We all know the classic hits — apple, pumpkin, blueberry, lemon, cherry, and pecan pies — but that can’t be it! Despite those pies being downright delicious, there are many other pies forgotten and dissolved into the back of recipe boxes and lost in the memories of way back when. Before they get completely lost in history, here are some obscure pies that deserve some recognition and surely need a second chance as your next upcoming dessert.
Depression Water Pie
Water pie is one of the truly bizarre things, but in times of scarcity, creativity really shines through! This depression water pie does have some classic pie ingredients like sugar, flour, and butter — and it even has a pie crust. But where you might expect some fruit or vegetable, you find this — water. As the pie bakes, the filling becomes this jelly-custard-like hybrid minus the cream or jammy filling you’d generally expect in a pie.
Shaker Lemon Pie
An 18th-century sect of Protestants, the Shakers established themselves and their pie in the heart of Ohio. The story has it that the Shakers grew and made just about everything they used and consumed, except one thing — lemons. These bright zingy citrus fruits were one of the first things the Shakers had to purchase and trade for, as lemons were not native to that region. To utilize and not waste any bit of lemon, they removed the seeds and used the whole lemon — pitch, rind, pulp, juice, and all — as the pie filling. Shaker lemon pie showcases their waste-not mentality for both living and cooking. Don’t be turned off by the texture, it’s not weird by any means, and the filling has a jammy, marmalade-like quality.
Shoofly pie sounds a bit weird, but honestly, you’ll be full of regrets if you don’t bake yourself one. So what is shoofly pie exactly? Essentially, the pie crust encases a gooey filling made of brown sugar, molasses, spices, and eggs, and the filling is topped with a crumb cake-like streusel. Shoofly pie has a winding and circuitous history, and most sources will connect this pie exclusively with the Pennsylvania Dutch community.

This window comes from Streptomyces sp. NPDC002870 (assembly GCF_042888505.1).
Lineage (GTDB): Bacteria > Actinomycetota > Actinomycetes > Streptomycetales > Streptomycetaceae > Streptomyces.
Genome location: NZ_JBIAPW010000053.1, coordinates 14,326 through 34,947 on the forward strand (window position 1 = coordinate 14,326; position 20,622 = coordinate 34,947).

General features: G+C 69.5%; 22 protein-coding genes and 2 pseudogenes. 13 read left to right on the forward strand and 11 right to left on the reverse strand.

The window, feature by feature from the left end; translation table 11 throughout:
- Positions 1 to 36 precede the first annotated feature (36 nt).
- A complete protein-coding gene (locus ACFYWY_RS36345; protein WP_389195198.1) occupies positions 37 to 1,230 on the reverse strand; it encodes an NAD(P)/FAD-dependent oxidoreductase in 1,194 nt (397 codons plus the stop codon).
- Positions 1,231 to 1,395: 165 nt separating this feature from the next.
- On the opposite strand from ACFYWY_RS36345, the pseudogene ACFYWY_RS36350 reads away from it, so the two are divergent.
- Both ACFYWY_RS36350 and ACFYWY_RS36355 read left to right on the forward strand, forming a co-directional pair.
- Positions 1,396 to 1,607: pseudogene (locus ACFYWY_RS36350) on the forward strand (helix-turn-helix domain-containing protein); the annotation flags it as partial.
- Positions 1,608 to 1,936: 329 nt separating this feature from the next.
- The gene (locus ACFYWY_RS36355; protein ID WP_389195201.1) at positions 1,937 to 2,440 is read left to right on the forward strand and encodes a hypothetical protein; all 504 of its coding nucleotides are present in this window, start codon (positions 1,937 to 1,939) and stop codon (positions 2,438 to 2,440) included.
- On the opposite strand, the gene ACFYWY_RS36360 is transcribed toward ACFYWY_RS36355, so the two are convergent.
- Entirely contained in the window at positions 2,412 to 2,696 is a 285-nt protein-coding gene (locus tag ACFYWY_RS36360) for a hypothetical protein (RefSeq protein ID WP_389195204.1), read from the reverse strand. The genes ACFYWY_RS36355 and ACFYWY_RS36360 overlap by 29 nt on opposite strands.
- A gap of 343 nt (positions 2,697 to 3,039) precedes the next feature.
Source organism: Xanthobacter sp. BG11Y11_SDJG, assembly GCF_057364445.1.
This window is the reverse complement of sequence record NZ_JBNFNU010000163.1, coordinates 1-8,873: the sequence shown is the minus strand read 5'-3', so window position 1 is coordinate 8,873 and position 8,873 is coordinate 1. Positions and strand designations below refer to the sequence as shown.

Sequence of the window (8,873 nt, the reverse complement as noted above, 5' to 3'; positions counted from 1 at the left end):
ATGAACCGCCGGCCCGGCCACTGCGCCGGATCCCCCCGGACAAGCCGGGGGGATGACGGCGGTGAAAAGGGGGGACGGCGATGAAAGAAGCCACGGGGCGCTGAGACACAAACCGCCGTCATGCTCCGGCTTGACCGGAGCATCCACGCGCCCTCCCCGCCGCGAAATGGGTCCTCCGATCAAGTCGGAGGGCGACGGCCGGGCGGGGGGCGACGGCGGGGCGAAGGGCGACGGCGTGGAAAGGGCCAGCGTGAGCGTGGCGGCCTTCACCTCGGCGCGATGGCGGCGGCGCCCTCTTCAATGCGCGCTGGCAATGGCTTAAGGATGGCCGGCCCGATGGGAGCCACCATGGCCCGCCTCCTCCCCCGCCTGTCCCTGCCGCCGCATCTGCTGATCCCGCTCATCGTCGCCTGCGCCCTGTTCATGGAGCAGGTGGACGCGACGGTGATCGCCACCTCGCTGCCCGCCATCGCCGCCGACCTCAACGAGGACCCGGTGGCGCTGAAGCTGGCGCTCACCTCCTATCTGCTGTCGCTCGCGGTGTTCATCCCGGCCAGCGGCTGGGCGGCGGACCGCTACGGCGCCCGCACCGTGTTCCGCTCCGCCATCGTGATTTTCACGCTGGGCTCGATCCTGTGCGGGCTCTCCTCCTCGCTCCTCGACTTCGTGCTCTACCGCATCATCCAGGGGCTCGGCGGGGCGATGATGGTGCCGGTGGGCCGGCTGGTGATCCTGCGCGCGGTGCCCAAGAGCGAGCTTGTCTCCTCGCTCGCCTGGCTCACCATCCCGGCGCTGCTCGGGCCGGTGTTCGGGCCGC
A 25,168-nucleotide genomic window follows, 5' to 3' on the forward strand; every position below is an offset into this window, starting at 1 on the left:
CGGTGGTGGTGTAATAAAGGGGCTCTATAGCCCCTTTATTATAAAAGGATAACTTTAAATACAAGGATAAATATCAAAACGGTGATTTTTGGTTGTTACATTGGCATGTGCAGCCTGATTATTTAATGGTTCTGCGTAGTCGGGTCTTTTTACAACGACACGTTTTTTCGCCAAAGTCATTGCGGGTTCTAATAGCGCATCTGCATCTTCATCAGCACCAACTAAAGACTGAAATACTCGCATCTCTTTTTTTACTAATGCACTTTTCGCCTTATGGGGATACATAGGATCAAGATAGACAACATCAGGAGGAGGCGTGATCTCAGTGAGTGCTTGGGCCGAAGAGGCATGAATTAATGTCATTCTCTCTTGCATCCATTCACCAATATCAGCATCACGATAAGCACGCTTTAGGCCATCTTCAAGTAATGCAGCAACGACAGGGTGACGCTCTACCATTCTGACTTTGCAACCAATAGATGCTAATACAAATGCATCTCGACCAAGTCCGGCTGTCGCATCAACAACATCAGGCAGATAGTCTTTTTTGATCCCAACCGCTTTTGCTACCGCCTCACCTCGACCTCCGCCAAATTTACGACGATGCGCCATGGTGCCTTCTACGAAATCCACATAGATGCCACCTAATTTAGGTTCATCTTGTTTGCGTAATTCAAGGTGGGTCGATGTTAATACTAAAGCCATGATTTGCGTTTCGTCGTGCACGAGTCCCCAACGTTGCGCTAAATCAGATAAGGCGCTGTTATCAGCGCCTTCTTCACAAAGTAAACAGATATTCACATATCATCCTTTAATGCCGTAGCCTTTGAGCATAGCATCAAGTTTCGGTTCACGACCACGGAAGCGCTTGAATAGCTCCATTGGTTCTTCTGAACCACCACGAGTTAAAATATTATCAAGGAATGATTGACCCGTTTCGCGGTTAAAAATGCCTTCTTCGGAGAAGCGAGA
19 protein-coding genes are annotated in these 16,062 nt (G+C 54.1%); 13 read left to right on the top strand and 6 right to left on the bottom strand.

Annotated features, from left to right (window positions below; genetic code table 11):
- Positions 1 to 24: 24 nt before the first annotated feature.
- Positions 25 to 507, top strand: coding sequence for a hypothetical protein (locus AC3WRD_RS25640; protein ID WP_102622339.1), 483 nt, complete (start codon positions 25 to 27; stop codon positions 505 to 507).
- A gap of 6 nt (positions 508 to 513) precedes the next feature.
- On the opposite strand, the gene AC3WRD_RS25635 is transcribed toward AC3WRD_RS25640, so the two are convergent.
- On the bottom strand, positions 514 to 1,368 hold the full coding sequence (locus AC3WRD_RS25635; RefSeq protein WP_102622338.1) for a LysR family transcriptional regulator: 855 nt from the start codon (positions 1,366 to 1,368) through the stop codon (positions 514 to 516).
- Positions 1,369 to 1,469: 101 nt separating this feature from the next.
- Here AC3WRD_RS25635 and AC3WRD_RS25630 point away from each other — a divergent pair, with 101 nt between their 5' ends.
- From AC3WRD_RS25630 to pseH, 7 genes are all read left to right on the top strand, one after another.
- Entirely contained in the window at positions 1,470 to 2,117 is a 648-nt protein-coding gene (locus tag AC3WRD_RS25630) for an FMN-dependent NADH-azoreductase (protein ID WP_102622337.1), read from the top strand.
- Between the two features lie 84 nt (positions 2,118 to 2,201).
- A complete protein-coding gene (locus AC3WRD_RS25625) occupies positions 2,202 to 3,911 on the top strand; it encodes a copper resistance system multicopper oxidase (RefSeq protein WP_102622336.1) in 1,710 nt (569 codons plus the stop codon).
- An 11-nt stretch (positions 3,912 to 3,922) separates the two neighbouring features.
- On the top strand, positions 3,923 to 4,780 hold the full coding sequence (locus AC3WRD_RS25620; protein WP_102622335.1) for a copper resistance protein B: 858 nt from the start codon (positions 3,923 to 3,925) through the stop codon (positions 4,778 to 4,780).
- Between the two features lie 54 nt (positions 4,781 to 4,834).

However, after a little sleuthing, you can find that the shoofly pie predates Pennsylvania Dutch references and was used in a post-Civil War centennial celebration in Philadelphia. During the event, it was served just as the filling and topping, and the pie crust (which makes shoofly pie a pie) was introduced by home cooks, who wanted a sturdier, more portable version of the centennial dessert. There was also frugality behind making the dessert a pie, crusts acted as a protective barrier, keeping the filling fresher and moister for longer. Historian William Weaver debunked the meaning behind the name Shoofly, and yes, the name sort of connects to the song Shoofly Don’t Bother Me, but more indirectly. Weaver discovered that many Pennsylvania Dutch named a slew of household products (like molasses and flour) after a famous fighting circus mule called Shoofly (as in reference to the well-known song).
White Potato Pie
We all know of sweet potato pie, but what about white potato pie? Maryland and Delaware claim the pie as their regionally specific dessert, but this white potato pie was also a staple in other American colonies. At the time, the white potato was a newly imported crop from South America, and as harvesting of the white potato succeeded in the colonies, recipes that used white potato flourished. With accessible ingredients like eggs, cream, butter, nutmeg, and a sugar of some sort, most colonists could whip up a white potato pie without much struggle, and it saved their other fruits and vegetables for other meals. If you don’t add the sugar, it would almost be a savory mashed potato pie, which doesn’t sound like a bad idea either.
Marlborough pie is the predecessor of apple pie and has a deep history in Tudor England. Unlike apple pie which uses the cream of the crop of fresh apples and is baked primarily in autumn, Marlborough pie was cooked during the depths of winter. By the time New Year’s Day rolled around, many of the apples harvested in the autumn were about to rot. Instead of throwing these mushy, slightly rotten apples away, people would cook the spoiled apples into a creamy, stewed mixture. Marlborough pie’s cream and apple-based custard mirrored that of pumpkin pie puree. Because of Marlborough pie’s English origins, it was a steadfast pie in Britain’s colonies, specifically Massachusetts, but by the 20th century, its fresher, crisper offspring, apple pie, became the norm.SKM: below-content placeholder